This can be substantiated with the fact that over Rs 4 lakh Crores worth of military purchases have been cleared in the past four years and the Government asserts that two-thirds of the total approvals are under the ‘Make in India’ category. The reality, however, is different. In the same period, only 128 contracts worth about Rs 119000 Crores have been signed with Indian vendors for capital procurement of defence equipment. This is just more than one-fourth of the total, not two-thirds. And out of this 90% of domestic acquisitions are from DPSUs & Ordnance Factories and about 10% from private sector. Of the total programmes cleared for acquisition, the private sector has been allowed to compete for about 35 percent of them by value which of course is disheartening for the private sector. This figure was below 5 percent in the preceding five years. Refer Diagram.
Even though the private sector has been proving its mettle they are often sidelined and not given fair chance for competing with these government owned production agencies. Most of the times the reason cited is due to so called deep set security concerns. Some of the specific examples of private sector demonstrated capability being Arty Guns K-9 Vajra and M-777 ULH in partnership with OEMs and Pinaka development by Tata Power SED and Larsen & Toubro and ATAG 155 mm Gun in a partnership of Private sector with DRDO.
It is a well-established fact that defence preparedness can only be achieved when India is substantively self-reliant in defence production. Thus, unless the government drastically reorients its defence procurement policies and processes, the Indian Armed Forces will continue to lag behind in terms of their modernization plans. The success that India has achieved in indigenous development of technologies in automotive and IT sector by involving the private sector actively and synergising the strengths of public-private sector in developing certain excellent technologies can be a setting example that should be taken in defence sector as well.
Unless the government drastically reorients its defence procurement policies and processes, the Indian Armed Forces will continue to lag behind in terms of their modernization plans.
It is to be seen that the private sector has been relatively more efficient and cost effective particularly in building systems of systems such as optics, electronics and Information Technology (IT) related spheres for defence hardware. Thus, the Government should focus on successfully harness such as well as other energies or strongholds of the private sector for R&D. This can be done by adopting successful models such as Defence Advanced Research Projects Agency (DARPA) of the US Department of Defence which created a transformational innovation ecosystem in partnership with the private sector with regulatory control over Intellectual Property Rights (IPR) and export. Also, it is time that Government adopts the Government Owned Company Operated (GOCO) model under which the private industries need not make investments on land, infrastructure, machinery, manpower and other support systems. Noteworthy, these heavy investments have been a stumbling block for the private sector in entering defence manufacturing. The GOCO model, on the contrary, allows the private sector in operating the assets owned by government and is given full independence in implementing using their best practices when awarded a defence order. This will provide much required level fielding.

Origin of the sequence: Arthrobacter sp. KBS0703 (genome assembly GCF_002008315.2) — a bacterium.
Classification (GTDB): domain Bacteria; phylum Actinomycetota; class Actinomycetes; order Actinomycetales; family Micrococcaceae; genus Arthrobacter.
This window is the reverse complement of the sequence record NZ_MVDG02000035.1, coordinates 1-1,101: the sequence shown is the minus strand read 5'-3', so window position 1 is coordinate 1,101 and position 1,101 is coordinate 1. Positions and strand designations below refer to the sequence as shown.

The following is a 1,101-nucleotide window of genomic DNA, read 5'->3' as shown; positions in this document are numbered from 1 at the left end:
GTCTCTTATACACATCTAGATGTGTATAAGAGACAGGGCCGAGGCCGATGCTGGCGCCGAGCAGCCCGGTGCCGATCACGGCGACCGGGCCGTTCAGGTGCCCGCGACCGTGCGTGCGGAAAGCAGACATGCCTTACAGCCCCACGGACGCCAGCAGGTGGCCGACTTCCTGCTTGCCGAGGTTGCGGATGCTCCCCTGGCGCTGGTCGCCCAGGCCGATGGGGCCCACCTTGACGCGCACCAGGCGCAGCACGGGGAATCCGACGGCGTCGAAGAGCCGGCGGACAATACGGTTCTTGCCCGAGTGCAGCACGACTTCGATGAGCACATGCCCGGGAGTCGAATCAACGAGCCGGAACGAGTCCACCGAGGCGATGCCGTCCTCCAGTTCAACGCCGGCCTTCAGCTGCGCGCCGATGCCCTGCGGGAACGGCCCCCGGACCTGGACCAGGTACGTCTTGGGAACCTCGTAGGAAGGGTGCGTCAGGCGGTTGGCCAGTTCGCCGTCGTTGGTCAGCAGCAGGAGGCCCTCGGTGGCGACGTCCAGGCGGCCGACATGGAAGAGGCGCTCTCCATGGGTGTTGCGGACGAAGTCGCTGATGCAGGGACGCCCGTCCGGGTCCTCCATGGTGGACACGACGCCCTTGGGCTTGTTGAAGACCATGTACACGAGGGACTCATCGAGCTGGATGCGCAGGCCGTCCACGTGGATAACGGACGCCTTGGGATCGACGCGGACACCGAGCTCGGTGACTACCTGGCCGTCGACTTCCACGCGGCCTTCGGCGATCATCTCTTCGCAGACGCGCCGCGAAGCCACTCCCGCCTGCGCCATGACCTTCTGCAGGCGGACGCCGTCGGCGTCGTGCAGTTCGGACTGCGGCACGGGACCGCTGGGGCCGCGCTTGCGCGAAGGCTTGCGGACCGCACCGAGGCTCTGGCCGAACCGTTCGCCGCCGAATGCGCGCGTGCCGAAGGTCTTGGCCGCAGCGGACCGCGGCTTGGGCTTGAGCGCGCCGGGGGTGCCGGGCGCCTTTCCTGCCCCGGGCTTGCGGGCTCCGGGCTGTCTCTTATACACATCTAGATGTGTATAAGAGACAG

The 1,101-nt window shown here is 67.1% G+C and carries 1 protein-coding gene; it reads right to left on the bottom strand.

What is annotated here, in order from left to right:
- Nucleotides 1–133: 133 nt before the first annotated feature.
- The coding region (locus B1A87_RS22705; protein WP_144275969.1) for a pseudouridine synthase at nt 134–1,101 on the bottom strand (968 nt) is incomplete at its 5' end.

Further, it needs to be underlined that synergizing public and private sector is a must for creating robust indigenous defence industrial capabilities and will thereby lead to gradual and systemic reduction of import dependence. It is time for the Government to be realistic and actionable rather than merely coming out with slogans/statements year on year such as ‘Self Reliance in Defence’, ‘Make in India’ and now the latest one to join the bandwagon is ‘Antamnirbhar Bharat’.